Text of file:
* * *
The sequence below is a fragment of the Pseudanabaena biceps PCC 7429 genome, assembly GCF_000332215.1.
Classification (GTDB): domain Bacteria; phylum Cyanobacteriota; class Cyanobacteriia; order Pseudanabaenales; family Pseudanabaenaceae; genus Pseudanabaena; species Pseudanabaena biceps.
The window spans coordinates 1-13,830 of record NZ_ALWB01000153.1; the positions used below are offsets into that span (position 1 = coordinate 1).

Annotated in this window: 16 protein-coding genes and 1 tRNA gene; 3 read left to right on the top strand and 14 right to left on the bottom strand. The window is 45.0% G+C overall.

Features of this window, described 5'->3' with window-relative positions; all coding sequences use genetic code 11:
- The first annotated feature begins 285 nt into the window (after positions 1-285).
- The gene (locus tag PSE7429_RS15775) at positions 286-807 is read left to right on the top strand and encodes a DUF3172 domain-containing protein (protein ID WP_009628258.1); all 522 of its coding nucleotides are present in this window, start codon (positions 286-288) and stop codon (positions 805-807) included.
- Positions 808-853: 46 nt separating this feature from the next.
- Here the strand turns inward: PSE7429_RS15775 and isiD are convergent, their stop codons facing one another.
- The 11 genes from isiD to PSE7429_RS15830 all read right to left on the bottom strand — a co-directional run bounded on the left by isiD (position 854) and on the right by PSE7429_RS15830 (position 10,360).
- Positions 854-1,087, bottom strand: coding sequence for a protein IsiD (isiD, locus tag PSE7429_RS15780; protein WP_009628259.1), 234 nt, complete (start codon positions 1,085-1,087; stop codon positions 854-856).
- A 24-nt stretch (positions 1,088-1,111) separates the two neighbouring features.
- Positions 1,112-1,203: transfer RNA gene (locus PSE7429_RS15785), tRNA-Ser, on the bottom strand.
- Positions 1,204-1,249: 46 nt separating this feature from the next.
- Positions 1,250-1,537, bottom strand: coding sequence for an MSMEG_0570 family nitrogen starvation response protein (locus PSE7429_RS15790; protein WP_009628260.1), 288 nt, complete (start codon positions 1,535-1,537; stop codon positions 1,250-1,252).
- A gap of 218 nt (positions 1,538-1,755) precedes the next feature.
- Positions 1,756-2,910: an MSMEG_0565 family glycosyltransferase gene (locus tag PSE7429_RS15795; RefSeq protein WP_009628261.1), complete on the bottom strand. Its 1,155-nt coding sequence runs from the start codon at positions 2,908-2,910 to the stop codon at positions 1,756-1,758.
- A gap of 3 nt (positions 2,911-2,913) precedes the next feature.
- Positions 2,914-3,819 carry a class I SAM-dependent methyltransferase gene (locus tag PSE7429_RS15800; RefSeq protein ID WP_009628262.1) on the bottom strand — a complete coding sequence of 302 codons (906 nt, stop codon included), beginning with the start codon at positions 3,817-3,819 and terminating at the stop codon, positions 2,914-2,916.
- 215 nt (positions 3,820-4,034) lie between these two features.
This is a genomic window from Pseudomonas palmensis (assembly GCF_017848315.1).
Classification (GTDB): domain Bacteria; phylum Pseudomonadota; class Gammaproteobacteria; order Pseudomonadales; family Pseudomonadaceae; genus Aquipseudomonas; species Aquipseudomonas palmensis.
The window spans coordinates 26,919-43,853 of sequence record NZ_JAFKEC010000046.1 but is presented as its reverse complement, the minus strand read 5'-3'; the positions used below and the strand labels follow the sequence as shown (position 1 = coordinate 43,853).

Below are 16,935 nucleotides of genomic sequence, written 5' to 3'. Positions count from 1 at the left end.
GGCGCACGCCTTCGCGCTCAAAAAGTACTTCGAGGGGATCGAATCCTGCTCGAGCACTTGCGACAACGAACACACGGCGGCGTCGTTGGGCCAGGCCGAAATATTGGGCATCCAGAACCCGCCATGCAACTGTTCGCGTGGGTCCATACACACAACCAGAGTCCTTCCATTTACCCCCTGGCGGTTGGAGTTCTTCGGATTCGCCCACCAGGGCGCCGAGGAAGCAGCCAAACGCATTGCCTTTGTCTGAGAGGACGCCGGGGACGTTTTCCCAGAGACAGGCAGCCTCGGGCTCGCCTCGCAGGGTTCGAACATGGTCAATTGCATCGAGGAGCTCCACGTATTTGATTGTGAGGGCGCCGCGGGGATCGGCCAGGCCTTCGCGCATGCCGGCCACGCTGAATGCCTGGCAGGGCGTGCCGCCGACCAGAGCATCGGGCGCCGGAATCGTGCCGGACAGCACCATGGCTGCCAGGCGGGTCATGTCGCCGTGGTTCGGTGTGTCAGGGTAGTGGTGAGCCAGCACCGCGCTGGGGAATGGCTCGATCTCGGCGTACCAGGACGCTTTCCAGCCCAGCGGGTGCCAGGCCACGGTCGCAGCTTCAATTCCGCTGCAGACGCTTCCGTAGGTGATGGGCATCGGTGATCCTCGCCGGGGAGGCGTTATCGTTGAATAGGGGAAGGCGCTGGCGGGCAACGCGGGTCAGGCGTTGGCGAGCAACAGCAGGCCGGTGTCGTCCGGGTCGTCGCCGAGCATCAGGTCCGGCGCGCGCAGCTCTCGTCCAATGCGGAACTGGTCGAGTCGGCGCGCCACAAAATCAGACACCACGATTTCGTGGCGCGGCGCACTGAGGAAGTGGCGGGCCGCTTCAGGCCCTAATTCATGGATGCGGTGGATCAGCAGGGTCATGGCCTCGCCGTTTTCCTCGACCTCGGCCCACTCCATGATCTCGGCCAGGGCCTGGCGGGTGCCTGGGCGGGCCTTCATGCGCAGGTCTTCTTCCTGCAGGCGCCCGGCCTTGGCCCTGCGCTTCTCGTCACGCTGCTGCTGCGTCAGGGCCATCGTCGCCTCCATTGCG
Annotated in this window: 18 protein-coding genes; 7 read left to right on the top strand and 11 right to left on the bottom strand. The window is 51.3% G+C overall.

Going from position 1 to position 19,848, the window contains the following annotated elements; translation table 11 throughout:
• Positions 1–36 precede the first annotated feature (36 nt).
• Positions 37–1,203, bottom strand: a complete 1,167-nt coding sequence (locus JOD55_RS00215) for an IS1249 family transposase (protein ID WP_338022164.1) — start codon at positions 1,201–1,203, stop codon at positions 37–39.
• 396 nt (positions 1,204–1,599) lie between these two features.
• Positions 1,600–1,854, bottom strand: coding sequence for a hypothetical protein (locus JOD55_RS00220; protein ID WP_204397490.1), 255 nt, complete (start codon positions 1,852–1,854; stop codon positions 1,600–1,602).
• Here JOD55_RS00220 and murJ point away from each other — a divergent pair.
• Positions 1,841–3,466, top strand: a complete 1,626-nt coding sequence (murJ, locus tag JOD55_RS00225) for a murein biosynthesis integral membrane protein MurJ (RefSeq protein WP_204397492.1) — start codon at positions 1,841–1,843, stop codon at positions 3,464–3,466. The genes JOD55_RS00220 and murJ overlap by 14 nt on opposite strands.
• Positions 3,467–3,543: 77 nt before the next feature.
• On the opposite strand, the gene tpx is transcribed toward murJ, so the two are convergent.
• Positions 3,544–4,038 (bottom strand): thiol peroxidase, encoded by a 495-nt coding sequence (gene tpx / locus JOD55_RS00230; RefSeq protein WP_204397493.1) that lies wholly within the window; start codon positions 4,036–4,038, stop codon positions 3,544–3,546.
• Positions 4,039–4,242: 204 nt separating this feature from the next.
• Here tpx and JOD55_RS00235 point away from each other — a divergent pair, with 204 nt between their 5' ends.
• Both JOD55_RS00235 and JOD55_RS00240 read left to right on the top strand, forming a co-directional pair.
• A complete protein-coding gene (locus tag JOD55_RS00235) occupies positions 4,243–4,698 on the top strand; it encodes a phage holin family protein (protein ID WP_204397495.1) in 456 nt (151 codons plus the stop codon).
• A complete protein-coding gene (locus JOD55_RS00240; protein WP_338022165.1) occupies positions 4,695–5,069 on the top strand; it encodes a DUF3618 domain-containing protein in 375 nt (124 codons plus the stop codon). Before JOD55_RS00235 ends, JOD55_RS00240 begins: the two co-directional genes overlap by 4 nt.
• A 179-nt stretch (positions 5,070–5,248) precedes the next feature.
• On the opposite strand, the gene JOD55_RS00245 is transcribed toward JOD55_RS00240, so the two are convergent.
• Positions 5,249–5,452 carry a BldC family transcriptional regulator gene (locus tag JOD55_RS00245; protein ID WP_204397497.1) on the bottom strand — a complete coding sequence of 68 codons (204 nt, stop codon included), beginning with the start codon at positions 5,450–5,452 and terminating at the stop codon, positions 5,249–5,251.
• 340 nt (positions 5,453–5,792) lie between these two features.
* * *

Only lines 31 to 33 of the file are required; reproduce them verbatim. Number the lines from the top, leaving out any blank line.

• Positions 1,600–1,854, bottom strand: coding sequence for a hypothetical protein (locus JOD55_RS00220; protein ID WP_204397490.1), 255 nt, complete (start codon positions 1,852–1,854; stop codon positions 1,600–1,602).
• Here JOD55_RS00220 and murJ point away from each other — a divergent pair.
• Positions 1,841–3,466, top strand: a complete 1,626-nt coding sequence (murJ, locus tag JOD55_RS00225) for a murein biosynthesis integral membrane protein MurJ (RefSeq protein WP_204397492.1) — start codon at positions 1,841–1,843, stop codon at positions 3,464–3,466. The genes JOD55_RS00220 and murJ overlap by 14 nt on opposite strands.